Mark Tercek is president and CEO of The Nature Conservancy.
As the slick from last week’s Deepwater Horizon oil spill reaches shore, it’s difficult to fathom the tragedy facing both people who live along the U.S. Gulf Coast and the nature upon which they rely.
The 11 lives lost in the oil well explosion were priceless, and thousands may lose their livelihoods as the oil damages shellfish industries along the coast. And the nature and ecology we work so hard to protect may suffer severe and irreparable damages — we do not know yet the extent of those impacts, but we will use our science to assess and learn.
The Nature Conservancy has had a longstanding presence in Louisiana, Mississippi, Alabama and other Gulf states. We continue to have staff members who live along the Gulf and work every day on conservation there.
We also have tremendous conservation science expertise in the region. Each of our Gulf state programs has spent many years protecting critical lands around the Gulf as habitat for fish and wildlife. Most of our recent efforts in the region center on the restoration of oyster reefs, coastal wetlands and barrier islands as well as in assessing the biological importance of coastal waters. Many if not all of these efforts are gravely threatened today.
Now is not the time for ranting. The Conservancy is acting to help those on the front lines of response. We have placed our shellfish restoration team at the disposal of the U.S. Department of Interior and other federal agencies — to help prevent impacts where we can, assess damage where it’s occurring and figure out how to restore these natural areas to the extent possible.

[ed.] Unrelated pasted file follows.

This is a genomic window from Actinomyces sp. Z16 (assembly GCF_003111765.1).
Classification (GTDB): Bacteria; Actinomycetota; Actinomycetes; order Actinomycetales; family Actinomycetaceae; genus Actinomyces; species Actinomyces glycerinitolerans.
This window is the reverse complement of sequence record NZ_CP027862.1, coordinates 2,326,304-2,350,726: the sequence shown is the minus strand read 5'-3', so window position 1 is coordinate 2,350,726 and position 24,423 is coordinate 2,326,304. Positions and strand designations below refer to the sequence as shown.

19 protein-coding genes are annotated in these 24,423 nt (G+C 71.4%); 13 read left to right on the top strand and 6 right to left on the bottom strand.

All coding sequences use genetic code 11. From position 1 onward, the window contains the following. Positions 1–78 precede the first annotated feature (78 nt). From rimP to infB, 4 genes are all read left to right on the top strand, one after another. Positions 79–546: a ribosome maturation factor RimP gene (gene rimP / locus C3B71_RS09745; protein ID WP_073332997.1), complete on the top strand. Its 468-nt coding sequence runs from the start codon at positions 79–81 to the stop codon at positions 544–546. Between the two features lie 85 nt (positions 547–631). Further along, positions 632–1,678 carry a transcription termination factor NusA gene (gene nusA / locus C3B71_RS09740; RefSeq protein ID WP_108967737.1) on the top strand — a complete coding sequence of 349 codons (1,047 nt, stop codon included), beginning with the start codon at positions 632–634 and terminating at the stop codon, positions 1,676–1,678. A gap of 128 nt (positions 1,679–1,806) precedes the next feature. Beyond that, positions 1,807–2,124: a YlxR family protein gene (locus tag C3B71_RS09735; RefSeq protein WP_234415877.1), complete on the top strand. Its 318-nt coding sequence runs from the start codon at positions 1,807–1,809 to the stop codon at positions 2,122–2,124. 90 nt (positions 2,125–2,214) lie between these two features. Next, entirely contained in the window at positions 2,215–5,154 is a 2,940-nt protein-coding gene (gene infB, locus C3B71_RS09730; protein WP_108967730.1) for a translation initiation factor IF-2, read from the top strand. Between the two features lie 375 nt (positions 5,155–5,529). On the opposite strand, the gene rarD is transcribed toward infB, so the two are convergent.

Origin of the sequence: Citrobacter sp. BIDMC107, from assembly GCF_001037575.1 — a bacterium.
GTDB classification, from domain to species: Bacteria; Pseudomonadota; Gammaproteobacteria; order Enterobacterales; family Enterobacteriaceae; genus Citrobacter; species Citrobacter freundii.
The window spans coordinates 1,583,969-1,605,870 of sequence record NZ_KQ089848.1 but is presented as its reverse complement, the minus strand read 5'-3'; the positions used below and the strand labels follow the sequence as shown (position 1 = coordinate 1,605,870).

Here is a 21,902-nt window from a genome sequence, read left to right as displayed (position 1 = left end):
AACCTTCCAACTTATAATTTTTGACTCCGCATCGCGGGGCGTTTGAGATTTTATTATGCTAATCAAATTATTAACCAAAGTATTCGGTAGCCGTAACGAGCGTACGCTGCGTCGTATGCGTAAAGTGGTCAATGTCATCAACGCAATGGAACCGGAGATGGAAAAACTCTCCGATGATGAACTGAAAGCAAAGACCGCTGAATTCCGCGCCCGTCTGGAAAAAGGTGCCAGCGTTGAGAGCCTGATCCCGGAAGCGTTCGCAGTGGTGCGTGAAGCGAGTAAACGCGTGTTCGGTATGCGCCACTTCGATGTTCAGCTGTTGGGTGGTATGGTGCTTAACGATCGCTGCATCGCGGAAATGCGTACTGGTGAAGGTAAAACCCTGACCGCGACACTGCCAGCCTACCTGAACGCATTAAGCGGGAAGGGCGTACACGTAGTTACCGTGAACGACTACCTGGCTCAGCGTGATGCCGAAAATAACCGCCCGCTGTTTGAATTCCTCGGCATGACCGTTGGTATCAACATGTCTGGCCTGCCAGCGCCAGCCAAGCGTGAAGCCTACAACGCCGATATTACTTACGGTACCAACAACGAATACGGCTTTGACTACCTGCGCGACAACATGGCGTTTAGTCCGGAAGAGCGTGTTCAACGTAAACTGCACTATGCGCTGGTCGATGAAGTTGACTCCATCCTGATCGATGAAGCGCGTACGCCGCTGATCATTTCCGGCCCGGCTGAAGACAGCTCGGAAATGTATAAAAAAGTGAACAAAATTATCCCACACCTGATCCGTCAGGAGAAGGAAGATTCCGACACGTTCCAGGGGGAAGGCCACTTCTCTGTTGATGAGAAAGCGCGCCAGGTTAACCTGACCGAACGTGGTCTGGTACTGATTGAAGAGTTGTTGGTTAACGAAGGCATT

We’re also assessing where and how we can put our staff, volunteers, brainpower, data and equipment to good use, particularly in defending shellfish restoration projects from the worst effects of the disaster.
This afternoon, I also sent a letter to Department of Interior Secretary Ken Salazar, saying that I support the Obama administration’s decision to halt leasing of sites for new oil and gas exploration and drilling until a thorough evaluation of this incident has been completed.
The Conservancy is also weighing in with similar comments on a particular new drilling project off the coast of Virginia. This disaster has shaken many people’s assumptions about oil drilling, bringing to light new risks that must be taken into account in evaluating the future of oil exploration and impact on natural systems.
We’ll keep you posted on our progress and let our members know where and how they can be part of the effort. Like you, I’ll be tracking this closely, hoping that the worst impacts can still be avoided, and working hard to ensure the Conservancy is doing everything it can to contribute to an effective response.